Linebaugh said Bolling was married to Jane Rolfe, the granddaughter of Pocahontas and John Rolfe.

Bolling imported trade goods from England and other parts of Europe and sold them to traders who traded for furs with Native Americans living further inland.Linebaugh said the structure was built about 1680 and was destroyed in the early 1700s. Artifacts recovered from the fill within the cellar date from 1730 to 1740. The house was owned by Robert Bolling until his death in 1709, and then by his son Drury until his death in 1726.

Linebaugh, director of the UK Program for Archaeological Research in the College of Arts and Sciences and assistant professor of anthropology, has been working at the Kippax site since 1981.

During his tenure at the College of William and Mary from 1988 to 1997, students and volunteers from the community assisted the excavations.Since 1997, he has continued his work with help from students and staff at UK. The work has identified a number of plantation buildings, fence lines and features that date from the late 1600s to mid-1800s, as well as evidence of early Native American occupation of the property.

Last spring, Linebaugh and several students identified several large structural post holes with late 17th century artifacts. The post holes were tied to a small brick-lined cellar that had been excavated in the early 1980s and appeared to be part of a large post-in-ground dwelling.Linebaugh said the structure was built about 1680 and was destroyed in the early 1700s. Artifacts recovered from the fill within the cellar date from 1730 to 1740. The house was owned by Robert Bolling until his death in 1709, and then by his son Drury until his death in 1726.

Drury’s widow lived in the house until it became the property of Theodorick Bland through his marriage to Drury Bolling’s daughter Frances.A.R. Bolling Jr., sixth great-grandson of Robert Bolling (1646-1709), said, “The Bolling Family Association is delighted that Dr. Linebaugh has accomplished so very much in his search for historical data at the site of Robert Bolling’s first home in America. We look forward to his continuing work at this important site.”Linebaugh said the Bolling Family Association plans to visit the excavation site Friday afternoon (March 15). 


The Changing Story of Race in America & in Our Family

In my efforts to find out when and how the Boling family came to the infamous Ely’s Foard Road property in Spotsylvania County, Fredericksburg, VA, I was merging individual family timelines into one to identify the earliest beginnings of the family name at this residence. As always in research, one thing leads to another and I happened upon General Robert E. Lee’s use of Widow Tapp’s farm, of the Wilderness Battle Fame, as his headquarters. [The Battle of the Wilderness was fought on May 5-6, 1864. It was the beginning of the Overland Campaign, the bloodiest campaign in American history and the turning point in the Civil War in the Eastern Theatre.] And who was Widow Tapp to me? She was my 3rd paternal great grandmother and wife of Vincent Tapp. It was their daughter Sarah Elizabeth Tapp who married my 2nd great grandfather Lawrence T. “Larl” Boling in 1868.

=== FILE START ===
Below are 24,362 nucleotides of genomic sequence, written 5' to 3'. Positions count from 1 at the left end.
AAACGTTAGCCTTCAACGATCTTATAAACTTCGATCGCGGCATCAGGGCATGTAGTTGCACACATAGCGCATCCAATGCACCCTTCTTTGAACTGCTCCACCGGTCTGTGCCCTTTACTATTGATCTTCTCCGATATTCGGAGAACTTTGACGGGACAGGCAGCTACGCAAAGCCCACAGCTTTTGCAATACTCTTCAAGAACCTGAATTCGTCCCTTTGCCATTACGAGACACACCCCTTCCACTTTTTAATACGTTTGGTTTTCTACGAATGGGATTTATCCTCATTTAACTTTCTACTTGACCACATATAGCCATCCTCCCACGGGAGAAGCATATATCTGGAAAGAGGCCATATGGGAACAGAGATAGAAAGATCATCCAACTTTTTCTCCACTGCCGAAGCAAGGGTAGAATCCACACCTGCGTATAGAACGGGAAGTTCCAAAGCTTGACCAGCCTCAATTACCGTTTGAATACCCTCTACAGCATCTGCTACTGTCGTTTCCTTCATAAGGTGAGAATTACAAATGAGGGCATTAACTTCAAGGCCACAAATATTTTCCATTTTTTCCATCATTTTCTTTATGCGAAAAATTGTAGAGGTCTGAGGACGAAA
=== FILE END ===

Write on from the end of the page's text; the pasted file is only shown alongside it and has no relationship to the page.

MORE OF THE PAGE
Continuing on with my original research, I next stumbled upon a 2002 email posted online that identified my 3rd great grandmother as native american, connected with the Taptico and Wicocomico Indian Nation. This of course, I filed away along with my earlier research that already confirmed Powhatan Princess Pocahontas as my 10th great grandmother. So what’s the big deal–we know that the story of race in America is changing, and so is the way many of us identify ourselves. Anyone who has researched their family histories and gone back hundreds of years can see how people whose lives come together in community, at church, at work, or in social settings get to know each other and often form life long relationships, including inter-racial marriages. So, I reached out to the author of the email for help and was notified that the email address and the website reference no longer existed. Searching further to the person the writer was communicating with led me to a DNA Study on Melungeons. By definition Melungeons are of mixed Indian, White, and Black ancestry.

Bare naked baby butts

Butt…aren’t they just the cutest!

In a 2001 article written by Helen Campbell, Melungeon Researcher, The Powhatan Remnants, she details the coming together of European settlers, Powhatan Indians, and black people sold into slavery for tobacco farming. And, among the melungeon surnames below, you can see “Bolen,” “Bowlin,” and “Bowling.” And, note that the research into the Melungeon peoples has been going on for years and even with the recent release of the DNA studies some families are still questioning or disowning the results. As for me, I am honored to have people like Pocahontas and Widow Tapp among my ever growing list of ancestors.

And finally, below is the list of surnames from among several states whose heritage has been described as Melungeon. And, as for my original research as to how the Bolings came to Spotsylvania, Fredericksburg, and Ely’s Foard Road…my search continues.

Melungeon and Melungeon-related surnames (North Carolina, Virginia, Tennessee, and Kentucky)